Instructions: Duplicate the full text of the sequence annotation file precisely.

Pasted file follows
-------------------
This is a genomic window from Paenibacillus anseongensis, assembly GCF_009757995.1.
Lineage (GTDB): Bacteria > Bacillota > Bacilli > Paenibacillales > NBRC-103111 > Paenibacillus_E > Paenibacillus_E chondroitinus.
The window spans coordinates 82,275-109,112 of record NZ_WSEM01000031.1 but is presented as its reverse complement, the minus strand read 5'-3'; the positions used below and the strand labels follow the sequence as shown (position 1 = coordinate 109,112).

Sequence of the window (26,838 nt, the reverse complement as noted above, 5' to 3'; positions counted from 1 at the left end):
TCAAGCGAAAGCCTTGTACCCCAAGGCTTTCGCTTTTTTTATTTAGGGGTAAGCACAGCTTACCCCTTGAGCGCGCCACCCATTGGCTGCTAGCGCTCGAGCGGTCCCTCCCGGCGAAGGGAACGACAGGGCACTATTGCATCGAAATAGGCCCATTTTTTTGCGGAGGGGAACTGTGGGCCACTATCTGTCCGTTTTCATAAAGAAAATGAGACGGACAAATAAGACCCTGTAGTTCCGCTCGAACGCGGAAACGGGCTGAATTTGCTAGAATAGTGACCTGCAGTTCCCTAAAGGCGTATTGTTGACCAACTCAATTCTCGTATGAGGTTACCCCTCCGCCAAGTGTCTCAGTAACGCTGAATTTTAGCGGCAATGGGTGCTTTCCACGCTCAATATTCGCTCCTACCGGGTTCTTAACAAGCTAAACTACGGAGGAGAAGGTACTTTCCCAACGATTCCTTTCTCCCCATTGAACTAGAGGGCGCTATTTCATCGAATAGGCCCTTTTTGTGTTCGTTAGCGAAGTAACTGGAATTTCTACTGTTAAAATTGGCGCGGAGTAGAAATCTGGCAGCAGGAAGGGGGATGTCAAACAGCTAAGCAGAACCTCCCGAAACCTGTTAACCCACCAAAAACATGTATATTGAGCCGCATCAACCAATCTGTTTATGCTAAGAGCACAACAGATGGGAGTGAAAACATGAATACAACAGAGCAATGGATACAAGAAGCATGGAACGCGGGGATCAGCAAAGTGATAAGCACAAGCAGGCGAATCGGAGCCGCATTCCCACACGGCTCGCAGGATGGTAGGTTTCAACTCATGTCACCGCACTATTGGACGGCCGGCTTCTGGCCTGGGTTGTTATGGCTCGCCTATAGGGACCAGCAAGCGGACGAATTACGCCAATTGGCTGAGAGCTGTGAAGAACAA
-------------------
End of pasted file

This is a genomic window from Paenibacillus anseongensis, assembly GCF_009757995.1.
Lineage (GTDB): Bacteria > Bacillota > Bacilli > Paenibacillales > NBRC-103111 > Paenibacillus_E > Paenibacillus_E chondroitinus.
The window spans coordinates 82,275-109,112 of record NZ_WSEM01000031.1 but is presented as its reverse complement, the minus strand read 5'-3'; the positions used below and the strand labels follow the sequence as shown (position 1 = coordinate 109,112).

Sequence of the window (26,838 nt, the reverse complement as noted above, 5' to 3'; positions counted from 1 at the left end):
TCAAGCGAAAGCCTTGTACCCCAAGGCTTTCGCTTTTTTTATTTAGGGGTAAGCACAGCTTACCCCTTGAGCGCGCCACCCATTGGCTGCTAGCGCTCGAGCGGTCCCTCCCGGCGAAGGGAACGACAGGGCACTATTGCATCGAAATAGGCCCATTTTTTTGCGGAGGGGAACTGTGGGCCACTATCTGTCCGTTTTCATAAAGAAAATGAGACGGACAAATAAGACCCTGTAGTTCCGCTCGAACGCGGAAACGGGCTGAATTTGCTAGAATAGTGACCTGCAGTTCCCTAAAGGCGTATTGTTGACCAACTCAATTCTCGTATGAGGTTACCCCTCCGCCAAGTGTCTCAGTAACGCTGAATTTTAGCGGCAATGGGTGCTTTCCACGCTCAATATTCGCTCCTACCGGGTTCTTAACAAGCTAAACTACGGAGGAGAAGGTACTTTCCCAACGATTCCTTTCTCCCCATTGAACTAGAGGGCGCTATTTCATCGAATAGGCCCTTTTTGTGTTCGTTAGCGAAGTAACTGGAATTTCTACTGTTAAAATTGGCGCGGAGTAGAAATCTGGCAGCAGGAAGGGGGATGTCAAACAGCTAAGCAGAACCTCCCGAAACCTGTTAACCCACCAAAAACATGTATATTGAGCCGCATCAACCAATCTGTTTATGCTAAGAGCACAACAGATGGGAGTGAAAACATGAATACAACAGAGCAATGGATACAAGAAGCATGGAACGCGGGGATCAGCAAAGTGATAAGCACAAGCAGGCGAATCGGAGCCGCATTCCCACACGGCTCGCAGGATGGTAGGTTTCAACTCATGTCACCGCACTATTGGACGGCCGGCTTCTGGCCTGGGTTGTTATGGCTCGCCTATAGGGACCAGCAAGCGGACGAATTACGCCAATTGGCTGAGAGCTGTGAAGAACAA